It’s the caffeine. It was perfect with that apple pie. But at 3 a.m. when you’re still awake? Not so much. Caffeine lurks in lots of places like tea, chocolate, soda, and energy drinks.
A “nightcap” is the perfect way to end the evening, right? Wrong. Alcohol messes with deep sleep, which is important for restfulness, memory, and other things your brain does. It can make you drowsy enough to fall asleep, but it often wakes you up just a few hours later.
Artificial light at night can be bad for sleep. But the “blue light” on smartphones and computers is particularly bad -- televisions, too. Shut down bright screens 2 to 3 hours before bedtime to get your body ready for snoozing.
It's a great way to catch up on a little shut-eye. But if you take one after 3 p.m., it might affect you later on. So, no naps and no coffee. A splash of cold water on your face or a brisk walk can get you moving again.
You’ve probably noticed it’s harder to fall asleep when it’s hot. But did you know it can hurt your sleep quality, too? High humidity can make it even worse. Like so many other good things in life, if you want to get good rest, you gotta stay cool.
A little bit is probably fine. But a big meal or snack can supercharge your metabolism and speed up your brain, which could lead to indigestion and even nightmares. But it doesn’t affect everyone the same way. If you’re a midnight snacker, keep a diary of what happens when you eat late to see if it bothers you.
If you’re supposed to take meds before bed, you should. But some prescription drugs can keep you from getting quality sleep, and some over-the-counter medications are loaded with stimulants. Check with your doctor about what you’re taking and when before you change or stop any medication.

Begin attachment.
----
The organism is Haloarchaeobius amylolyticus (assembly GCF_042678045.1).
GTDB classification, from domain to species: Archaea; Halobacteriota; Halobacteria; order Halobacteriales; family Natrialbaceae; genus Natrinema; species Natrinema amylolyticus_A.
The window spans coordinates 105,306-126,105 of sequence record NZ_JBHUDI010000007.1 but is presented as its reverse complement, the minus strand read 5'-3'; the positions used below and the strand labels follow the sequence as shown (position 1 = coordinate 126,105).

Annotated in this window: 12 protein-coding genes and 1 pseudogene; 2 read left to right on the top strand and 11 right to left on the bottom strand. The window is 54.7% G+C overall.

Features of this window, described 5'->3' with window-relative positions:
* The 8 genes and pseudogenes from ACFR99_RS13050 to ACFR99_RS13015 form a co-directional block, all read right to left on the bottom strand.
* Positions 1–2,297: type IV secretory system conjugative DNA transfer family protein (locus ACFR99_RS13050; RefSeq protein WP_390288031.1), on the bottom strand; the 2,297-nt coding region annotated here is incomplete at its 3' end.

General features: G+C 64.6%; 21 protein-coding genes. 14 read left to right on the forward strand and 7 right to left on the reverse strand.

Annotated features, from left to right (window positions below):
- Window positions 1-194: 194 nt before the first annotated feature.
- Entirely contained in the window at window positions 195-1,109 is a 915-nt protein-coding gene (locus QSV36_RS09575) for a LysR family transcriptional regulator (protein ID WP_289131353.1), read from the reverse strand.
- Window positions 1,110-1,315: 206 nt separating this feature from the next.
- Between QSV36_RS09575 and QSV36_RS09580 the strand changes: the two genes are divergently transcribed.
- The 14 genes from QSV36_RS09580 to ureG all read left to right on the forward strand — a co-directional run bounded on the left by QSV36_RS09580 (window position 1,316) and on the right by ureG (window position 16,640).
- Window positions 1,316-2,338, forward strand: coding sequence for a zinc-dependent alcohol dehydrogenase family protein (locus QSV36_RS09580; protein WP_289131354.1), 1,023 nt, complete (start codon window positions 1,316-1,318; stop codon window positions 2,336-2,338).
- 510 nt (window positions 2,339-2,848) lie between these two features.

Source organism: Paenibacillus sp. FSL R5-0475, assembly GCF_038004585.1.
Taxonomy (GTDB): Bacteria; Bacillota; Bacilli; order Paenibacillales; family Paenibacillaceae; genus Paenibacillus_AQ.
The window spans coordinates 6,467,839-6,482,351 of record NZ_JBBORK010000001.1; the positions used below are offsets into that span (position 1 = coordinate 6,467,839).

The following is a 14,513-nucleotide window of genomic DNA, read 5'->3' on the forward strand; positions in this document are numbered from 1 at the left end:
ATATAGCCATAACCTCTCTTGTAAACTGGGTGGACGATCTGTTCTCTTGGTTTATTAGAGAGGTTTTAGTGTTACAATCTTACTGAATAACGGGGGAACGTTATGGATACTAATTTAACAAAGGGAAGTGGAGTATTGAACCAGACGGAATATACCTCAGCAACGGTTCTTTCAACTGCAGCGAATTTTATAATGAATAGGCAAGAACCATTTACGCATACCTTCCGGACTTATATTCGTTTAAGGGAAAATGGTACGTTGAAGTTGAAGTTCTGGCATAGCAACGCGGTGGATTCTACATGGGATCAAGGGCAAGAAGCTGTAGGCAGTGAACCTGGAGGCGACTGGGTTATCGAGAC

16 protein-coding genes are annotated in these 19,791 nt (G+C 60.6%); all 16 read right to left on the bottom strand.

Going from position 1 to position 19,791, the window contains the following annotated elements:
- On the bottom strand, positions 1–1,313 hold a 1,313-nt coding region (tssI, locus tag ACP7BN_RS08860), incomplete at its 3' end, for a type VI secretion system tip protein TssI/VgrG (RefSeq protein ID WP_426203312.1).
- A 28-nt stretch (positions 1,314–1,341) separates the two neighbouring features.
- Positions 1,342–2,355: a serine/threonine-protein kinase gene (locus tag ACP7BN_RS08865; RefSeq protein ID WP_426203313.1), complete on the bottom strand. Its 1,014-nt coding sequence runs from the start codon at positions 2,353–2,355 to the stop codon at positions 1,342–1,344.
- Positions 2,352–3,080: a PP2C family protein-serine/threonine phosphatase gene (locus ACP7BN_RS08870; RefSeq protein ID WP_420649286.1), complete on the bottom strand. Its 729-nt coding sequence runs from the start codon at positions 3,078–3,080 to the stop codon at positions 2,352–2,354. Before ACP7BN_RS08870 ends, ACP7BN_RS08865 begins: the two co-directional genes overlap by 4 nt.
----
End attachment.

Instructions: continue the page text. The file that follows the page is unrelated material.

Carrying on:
Exercise is usually good for your sleep. It can boost your mood, lessen anxiety, and wind you down at bedtime. It also helps set a regular pattern of going to sleep and waking up around the same time each day (circadian rhythm).
Though exercise is good for your sleep, exercising too close to bedtime can ruin it. It doesn’t happen to everyone, but if that sounds like you, try to finish up your workout at least 3 hours before you go to bed.
You’re more likely to have sleep problems if you have untreated mental health issues. It might be a condition like anxiety, depression, or bipolar disorder. Or it could be a difficult period in your life, like losing your job or partner. Whatever the cause, talk therapy, medication, or both might help. Ask your doctor what’s best for you.